This course provides an introduction to the major events in the evolutionary history of planet from its formation 4.6 billion years ago to the last Ice Age. The emphasis is on the appearance and extinction of major groups of organisms, and the factors influencing these changes: geology, climate, and the changes in flora and fauna themselves. The course will impart a greater understanding of the interconnectedness of geology, climate, and the organisms on Earth. This is not a remedial course.
Hours: 45 (Lecture: 45)
GEOG 112 and one of: Biology 11, Life Sciences 11, BIOL 102, BIOL 127 or PALE 200, or permission of the Chair
-What is a fossil; different types of fossilization processes; pseudofossils; “de-extinction.”
Radiometric and Relative Geologic Dating
-Introduction to radiometric dating; what fossils can be dated using radiometric dating; difference between carbon dating and radiometric dating; relative dating including basic geology and palaeontology concepts of superposition and lateral continuity; index fossils; facies fossils; Geologic Time Scale.
Vendian and Ediacaran Fauna
-Eons in the Geologic Time Scale; Proterozoic; Cryogenian Period; carbonate sediments; Ediacaran boundaries; palaeoenvironment of the Ediacaran Period; continental drift and positions in the Proterozoic; Ediacaran fossils and important fossil sites; protostomes versus deuterostomes.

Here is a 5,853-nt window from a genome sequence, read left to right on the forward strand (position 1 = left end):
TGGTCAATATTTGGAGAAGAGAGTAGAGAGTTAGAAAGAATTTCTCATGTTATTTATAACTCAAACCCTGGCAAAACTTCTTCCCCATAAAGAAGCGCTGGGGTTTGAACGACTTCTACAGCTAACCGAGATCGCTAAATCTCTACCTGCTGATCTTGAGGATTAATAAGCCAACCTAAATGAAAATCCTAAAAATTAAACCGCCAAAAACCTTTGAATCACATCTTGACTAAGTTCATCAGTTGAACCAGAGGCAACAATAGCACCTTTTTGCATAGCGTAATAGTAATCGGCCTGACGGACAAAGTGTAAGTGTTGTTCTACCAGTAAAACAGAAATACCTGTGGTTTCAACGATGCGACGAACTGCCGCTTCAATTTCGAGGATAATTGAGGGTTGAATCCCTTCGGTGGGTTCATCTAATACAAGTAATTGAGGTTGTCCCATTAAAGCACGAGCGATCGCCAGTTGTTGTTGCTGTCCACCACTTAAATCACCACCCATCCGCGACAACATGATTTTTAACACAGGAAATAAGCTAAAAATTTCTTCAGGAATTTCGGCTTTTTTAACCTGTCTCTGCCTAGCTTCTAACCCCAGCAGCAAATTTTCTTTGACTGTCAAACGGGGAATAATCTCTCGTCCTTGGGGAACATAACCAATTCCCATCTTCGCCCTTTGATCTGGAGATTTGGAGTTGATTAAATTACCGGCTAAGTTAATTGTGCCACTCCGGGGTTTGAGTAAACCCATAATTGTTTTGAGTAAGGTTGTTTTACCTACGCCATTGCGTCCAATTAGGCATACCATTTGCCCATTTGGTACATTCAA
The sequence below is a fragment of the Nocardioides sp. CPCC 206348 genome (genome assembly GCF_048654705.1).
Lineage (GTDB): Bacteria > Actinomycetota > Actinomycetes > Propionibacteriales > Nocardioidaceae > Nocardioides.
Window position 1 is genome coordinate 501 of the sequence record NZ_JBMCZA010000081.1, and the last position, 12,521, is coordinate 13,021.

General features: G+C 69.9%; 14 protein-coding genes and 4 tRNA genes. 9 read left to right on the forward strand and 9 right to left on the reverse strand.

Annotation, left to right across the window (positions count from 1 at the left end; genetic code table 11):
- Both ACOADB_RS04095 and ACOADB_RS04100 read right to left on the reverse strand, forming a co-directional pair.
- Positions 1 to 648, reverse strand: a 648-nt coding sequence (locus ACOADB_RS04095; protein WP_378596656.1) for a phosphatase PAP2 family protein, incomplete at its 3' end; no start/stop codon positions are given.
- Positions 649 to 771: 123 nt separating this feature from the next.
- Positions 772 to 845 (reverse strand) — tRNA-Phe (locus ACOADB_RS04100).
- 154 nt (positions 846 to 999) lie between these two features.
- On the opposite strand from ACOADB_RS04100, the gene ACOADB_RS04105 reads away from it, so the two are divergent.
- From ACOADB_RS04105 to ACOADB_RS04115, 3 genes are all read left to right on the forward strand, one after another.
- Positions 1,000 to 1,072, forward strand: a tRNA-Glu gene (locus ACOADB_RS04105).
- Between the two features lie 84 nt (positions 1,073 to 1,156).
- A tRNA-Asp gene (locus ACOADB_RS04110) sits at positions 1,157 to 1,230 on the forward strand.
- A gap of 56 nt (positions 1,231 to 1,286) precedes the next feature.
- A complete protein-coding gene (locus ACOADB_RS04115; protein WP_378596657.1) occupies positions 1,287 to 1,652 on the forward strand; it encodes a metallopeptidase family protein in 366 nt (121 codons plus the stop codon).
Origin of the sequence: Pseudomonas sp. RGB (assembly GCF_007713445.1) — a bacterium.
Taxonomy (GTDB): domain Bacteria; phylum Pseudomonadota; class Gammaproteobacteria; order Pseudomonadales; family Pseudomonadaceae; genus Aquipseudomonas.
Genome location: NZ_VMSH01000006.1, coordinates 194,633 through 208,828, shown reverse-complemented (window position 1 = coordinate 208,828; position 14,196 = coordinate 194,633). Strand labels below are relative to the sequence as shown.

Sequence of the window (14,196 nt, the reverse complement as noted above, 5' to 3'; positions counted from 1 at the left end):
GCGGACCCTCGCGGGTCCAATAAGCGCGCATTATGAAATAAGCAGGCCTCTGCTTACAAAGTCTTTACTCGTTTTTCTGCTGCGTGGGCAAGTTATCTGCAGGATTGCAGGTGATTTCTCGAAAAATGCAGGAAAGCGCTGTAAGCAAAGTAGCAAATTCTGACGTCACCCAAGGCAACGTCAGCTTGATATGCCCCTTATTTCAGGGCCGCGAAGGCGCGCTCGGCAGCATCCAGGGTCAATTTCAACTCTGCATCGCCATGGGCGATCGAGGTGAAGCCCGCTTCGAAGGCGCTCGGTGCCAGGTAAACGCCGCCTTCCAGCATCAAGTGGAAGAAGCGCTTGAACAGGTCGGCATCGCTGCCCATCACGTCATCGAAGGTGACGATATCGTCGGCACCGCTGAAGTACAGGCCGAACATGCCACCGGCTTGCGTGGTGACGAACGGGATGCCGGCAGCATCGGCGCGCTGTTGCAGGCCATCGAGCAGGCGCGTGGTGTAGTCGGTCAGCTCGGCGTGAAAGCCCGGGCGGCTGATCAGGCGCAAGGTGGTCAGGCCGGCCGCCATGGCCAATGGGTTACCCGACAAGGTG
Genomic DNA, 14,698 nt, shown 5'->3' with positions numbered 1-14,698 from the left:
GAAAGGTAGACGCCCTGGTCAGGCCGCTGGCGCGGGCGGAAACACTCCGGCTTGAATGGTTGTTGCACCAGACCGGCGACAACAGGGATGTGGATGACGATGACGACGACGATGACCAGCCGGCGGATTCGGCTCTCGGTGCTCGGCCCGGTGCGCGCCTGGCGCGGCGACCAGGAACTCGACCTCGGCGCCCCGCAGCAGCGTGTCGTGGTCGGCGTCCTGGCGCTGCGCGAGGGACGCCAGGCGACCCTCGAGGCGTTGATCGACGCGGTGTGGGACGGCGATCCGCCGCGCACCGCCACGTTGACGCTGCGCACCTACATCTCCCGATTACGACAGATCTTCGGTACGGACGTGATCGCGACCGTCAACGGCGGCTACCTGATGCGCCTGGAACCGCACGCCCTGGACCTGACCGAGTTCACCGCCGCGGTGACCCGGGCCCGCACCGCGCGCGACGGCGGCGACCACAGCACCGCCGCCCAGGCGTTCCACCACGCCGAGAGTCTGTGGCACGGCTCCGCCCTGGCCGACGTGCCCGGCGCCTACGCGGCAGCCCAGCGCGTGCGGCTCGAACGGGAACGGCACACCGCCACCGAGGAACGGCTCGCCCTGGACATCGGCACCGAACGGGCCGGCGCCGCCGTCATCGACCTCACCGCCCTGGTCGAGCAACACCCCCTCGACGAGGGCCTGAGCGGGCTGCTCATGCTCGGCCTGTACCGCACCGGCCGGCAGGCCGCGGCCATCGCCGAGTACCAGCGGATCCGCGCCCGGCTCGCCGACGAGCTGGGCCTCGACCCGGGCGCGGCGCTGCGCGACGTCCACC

-Animal classifications; Cambrian continent positions; important discoveries and fossil sites; Cambrian fossils; first evidence of animals on land from ichnology.
-Cambrian – Ordovician Extinction; appearances of major groups of marine organisms; evidence for the first appearance of jawed vertebrates; first appearance of land plants; Ordovician – Silurian Extinction.
-Ordovician – Silurian Extinction (The Big 6) and impacts on major organisms; continental impacts on O – S Extinction Event (sea level, glaciations, volcanism); Euamerica continent building and Caledonian orogeny; beginning Silurian palaeoenvironment; Silurian palaeofauna; placoderm fishes; acanthodian fishes; first appearance of sharks; first bony fishes; our fishy anatomy; first terrestrial millipedes, centipedes, spider-like arachnids and scorpions; oldest land plants with vascular tissues; hemichordates.